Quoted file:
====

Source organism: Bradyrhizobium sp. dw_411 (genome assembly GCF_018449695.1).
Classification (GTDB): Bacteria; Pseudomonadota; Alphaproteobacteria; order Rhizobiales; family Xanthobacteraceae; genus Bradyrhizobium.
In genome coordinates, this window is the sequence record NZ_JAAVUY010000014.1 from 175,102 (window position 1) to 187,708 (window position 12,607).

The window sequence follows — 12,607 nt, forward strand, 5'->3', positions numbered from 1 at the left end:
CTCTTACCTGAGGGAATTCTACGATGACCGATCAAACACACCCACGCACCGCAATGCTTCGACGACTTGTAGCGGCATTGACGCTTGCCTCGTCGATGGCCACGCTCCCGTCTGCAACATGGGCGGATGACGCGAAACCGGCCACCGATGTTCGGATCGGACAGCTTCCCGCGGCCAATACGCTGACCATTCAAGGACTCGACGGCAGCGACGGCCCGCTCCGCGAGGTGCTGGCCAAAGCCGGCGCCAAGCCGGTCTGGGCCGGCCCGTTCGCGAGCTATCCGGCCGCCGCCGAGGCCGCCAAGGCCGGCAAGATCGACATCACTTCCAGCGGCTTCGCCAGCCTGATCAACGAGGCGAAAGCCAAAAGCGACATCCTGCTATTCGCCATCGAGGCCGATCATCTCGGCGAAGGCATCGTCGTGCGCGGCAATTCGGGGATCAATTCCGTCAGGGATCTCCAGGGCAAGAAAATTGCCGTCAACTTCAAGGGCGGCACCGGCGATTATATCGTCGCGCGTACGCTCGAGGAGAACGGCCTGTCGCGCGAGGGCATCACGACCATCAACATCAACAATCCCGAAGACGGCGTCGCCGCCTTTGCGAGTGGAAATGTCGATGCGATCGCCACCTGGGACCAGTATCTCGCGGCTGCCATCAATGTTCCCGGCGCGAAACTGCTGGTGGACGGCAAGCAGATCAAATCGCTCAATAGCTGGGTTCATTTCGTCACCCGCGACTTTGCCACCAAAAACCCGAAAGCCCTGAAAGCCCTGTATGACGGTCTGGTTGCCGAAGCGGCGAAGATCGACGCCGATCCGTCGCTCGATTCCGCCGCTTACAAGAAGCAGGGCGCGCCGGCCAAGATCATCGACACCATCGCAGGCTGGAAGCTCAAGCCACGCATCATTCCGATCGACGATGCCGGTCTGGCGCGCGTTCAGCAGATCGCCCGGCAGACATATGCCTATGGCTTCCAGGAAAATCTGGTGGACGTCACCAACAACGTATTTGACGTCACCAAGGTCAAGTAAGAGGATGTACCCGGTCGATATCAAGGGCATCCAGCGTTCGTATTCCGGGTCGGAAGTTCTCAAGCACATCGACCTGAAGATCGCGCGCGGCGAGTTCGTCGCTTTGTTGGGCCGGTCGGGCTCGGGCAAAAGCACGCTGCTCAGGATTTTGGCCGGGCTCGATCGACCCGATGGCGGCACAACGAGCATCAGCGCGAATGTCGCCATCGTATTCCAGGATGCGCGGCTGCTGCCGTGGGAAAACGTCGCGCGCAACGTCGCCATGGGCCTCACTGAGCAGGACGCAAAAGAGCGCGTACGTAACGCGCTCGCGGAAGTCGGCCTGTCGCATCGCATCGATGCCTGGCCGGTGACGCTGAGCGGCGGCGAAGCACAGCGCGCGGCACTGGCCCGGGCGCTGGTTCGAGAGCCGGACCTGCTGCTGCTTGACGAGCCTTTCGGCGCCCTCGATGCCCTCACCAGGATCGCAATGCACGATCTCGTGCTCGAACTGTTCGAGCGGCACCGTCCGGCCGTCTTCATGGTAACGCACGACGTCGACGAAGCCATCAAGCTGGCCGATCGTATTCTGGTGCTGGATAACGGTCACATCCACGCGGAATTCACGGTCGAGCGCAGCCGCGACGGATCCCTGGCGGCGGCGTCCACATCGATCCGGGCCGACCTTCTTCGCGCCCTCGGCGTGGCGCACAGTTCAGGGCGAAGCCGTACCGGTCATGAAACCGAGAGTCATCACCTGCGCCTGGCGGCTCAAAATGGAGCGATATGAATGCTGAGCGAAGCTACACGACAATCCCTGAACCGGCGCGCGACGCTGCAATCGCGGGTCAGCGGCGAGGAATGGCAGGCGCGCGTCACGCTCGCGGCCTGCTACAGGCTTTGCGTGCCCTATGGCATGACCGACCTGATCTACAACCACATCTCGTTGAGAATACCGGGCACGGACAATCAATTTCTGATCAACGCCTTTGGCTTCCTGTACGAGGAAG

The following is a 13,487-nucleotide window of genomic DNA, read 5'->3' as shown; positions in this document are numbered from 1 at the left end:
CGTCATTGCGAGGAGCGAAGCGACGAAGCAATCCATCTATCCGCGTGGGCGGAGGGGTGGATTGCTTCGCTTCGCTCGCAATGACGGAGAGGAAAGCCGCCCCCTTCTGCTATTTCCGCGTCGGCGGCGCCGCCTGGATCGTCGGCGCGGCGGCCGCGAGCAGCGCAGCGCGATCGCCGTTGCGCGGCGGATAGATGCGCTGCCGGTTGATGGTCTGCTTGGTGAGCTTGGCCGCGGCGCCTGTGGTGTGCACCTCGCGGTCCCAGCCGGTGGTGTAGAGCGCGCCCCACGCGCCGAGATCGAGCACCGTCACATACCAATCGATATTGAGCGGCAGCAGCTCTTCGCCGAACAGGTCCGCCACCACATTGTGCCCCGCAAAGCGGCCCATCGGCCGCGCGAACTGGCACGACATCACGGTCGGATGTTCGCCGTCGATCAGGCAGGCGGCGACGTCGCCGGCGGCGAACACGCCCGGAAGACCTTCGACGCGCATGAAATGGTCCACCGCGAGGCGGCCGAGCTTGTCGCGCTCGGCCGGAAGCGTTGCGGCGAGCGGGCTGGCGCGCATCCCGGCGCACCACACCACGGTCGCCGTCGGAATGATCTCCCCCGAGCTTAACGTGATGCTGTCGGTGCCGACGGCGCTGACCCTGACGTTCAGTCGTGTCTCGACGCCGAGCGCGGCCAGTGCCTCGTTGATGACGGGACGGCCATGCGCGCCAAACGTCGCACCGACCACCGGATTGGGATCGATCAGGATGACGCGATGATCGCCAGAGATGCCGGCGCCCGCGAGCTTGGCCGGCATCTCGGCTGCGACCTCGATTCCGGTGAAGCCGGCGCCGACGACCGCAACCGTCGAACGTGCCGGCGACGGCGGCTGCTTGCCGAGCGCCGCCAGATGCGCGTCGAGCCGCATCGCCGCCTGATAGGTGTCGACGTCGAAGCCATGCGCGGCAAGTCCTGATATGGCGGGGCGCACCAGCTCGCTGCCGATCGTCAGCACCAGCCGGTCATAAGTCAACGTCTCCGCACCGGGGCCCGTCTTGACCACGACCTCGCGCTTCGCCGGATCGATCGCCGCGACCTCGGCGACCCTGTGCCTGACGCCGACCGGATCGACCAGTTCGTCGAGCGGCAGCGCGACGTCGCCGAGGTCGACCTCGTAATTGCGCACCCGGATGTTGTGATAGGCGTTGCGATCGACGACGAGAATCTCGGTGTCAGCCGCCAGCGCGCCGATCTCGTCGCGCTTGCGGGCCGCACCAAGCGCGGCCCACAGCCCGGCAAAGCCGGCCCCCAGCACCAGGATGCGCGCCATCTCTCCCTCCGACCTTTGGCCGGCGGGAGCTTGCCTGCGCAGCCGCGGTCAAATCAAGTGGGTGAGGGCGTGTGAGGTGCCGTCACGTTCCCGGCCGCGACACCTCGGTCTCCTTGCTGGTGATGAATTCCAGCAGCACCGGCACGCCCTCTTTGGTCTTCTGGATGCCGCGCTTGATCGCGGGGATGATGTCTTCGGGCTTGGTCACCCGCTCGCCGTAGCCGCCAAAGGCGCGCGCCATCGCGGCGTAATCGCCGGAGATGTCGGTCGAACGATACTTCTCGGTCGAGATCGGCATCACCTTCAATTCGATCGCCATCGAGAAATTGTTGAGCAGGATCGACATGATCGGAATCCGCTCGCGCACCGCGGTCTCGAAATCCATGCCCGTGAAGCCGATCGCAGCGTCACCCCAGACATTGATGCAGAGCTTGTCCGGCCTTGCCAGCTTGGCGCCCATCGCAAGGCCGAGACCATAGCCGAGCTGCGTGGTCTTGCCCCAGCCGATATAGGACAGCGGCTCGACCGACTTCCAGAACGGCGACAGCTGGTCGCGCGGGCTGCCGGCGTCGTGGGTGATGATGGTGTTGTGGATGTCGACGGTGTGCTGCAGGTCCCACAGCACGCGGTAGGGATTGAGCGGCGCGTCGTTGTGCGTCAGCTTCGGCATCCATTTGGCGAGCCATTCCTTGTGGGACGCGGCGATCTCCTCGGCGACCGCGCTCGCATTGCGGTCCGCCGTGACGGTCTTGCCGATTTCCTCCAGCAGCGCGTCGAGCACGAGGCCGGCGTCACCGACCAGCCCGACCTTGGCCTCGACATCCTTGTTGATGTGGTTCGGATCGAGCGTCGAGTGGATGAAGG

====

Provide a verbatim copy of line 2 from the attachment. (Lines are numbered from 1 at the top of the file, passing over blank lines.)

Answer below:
Classification (GTDB): Bacteria; Pseudomonadota; Alphaproteobacteria; order Rhizobiales; family Xanthobacteraceae; genus Bradyrhizobium.